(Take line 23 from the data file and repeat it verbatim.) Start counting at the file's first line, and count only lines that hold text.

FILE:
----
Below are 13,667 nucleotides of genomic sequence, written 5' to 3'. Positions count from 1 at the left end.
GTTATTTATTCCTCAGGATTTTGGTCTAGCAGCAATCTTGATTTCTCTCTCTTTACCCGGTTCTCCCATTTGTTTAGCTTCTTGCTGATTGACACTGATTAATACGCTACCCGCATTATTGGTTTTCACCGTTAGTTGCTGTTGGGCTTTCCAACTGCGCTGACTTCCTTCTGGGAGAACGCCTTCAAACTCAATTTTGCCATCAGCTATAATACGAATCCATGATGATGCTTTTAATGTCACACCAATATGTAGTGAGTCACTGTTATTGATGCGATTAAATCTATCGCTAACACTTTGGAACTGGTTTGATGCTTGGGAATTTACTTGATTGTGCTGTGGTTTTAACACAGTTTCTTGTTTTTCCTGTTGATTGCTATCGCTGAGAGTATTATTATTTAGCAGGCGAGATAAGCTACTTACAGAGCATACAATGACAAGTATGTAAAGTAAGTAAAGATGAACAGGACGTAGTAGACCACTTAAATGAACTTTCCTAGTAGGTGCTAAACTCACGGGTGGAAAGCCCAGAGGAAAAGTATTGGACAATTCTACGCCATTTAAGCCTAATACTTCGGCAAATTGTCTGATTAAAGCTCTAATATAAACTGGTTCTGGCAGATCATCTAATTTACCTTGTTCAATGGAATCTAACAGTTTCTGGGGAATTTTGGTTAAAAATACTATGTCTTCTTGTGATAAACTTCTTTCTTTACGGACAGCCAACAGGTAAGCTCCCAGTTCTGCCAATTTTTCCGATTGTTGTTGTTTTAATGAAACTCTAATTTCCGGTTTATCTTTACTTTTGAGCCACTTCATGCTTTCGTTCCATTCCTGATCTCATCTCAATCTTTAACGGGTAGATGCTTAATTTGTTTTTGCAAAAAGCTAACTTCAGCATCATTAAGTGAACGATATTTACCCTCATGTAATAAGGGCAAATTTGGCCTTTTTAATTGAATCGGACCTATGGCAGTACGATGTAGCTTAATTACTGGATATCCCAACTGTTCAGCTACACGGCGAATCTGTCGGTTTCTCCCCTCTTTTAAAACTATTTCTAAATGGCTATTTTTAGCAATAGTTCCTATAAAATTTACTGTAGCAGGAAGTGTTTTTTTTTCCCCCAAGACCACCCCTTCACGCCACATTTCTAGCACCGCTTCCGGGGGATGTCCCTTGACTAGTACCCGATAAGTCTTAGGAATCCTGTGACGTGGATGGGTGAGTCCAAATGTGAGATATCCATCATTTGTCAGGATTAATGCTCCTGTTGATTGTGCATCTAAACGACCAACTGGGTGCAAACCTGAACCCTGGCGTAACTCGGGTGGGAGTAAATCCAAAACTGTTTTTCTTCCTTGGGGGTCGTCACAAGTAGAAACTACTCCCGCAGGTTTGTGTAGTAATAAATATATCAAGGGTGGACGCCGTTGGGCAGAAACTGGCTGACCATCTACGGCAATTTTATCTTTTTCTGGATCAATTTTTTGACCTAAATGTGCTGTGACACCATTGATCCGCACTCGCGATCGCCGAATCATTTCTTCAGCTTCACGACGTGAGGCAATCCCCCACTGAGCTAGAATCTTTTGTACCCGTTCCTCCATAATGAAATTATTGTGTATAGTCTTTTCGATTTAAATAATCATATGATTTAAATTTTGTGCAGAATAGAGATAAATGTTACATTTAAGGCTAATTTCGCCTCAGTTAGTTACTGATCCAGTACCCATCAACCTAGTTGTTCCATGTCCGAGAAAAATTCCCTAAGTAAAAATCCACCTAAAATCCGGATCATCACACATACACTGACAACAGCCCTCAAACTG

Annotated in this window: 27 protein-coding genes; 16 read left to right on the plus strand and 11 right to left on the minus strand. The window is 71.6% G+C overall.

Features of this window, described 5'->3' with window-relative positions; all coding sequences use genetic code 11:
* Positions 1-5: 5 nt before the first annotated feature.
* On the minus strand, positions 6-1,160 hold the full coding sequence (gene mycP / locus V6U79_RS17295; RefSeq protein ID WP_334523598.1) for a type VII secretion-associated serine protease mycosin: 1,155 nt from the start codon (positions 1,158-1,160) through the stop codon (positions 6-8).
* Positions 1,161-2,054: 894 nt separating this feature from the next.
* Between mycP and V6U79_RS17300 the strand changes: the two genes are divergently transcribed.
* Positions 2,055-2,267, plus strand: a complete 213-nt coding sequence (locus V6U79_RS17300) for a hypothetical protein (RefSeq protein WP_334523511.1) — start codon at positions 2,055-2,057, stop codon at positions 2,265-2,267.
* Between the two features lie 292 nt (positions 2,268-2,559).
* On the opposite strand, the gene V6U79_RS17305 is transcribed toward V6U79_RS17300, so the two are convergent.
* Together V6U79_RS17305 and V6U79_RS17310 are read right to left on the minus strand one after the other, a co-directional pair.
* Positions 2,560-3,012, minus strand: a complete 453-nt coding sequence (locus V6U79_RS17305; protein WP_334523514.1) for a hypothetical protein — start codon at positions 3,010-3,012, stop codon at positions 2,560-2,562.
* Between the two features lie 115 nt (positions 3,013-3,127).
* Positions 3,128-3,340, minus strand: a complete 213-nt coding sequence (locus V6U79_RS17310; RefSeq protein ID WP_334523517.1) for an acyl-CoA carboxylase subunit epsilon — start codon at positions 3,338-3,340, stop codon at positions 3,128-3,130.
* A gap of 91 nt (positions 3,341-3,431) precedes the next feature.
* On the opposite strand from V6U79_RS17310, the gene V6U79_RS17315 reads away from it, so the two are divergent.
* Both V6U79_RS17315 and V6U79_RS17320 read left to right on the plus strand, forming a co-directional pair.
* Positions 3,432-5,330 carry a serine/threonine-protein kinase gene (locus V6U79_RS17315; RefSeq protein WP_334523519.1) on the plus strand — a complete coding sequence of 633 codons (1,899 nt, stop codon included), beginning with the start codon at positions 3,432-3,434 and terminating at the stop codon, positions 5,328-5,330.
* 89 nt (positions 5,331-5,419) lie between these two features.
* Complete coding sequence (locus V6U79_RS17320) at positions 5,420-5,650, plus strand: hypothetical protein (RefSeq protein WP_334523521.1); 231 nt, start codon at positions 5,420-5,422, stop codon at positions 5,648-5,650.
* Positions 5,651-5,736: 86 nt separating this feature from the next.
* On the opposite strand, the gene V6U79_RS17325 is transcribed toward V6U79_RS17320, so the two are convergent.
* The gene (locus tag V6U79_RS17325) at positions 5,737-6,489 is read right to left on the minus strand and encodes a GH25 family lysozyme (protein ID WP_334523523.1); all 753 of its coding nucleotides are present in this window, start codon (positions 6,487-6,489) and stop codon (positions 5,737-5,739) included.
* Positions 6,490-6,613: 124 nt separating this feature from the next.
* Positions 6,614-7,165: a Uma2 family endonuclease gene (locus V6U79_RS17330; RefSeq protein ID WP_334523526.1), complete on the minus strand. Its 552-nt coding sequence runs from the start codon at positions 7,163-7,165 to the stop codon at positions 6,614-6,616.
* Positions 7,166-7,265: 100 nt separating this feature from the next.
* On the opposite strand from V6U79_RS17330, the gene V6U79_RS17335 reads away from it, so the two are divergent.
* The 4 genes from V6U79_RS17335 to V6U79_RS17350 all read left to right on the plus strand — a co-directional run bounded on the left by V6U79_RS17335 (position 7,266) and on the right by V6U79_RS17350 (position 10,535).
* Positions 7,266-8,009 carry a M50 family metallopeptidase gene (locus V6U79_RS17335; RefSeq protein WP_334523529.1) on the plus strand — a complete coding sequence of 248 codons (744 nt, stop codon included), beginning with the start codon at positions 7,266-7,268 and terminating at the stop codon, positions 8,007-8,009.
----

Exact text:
* On the opposite strand, the gene V6U79_RS17325 is transcribed toward V6U79_RS17320, so the two are convergent.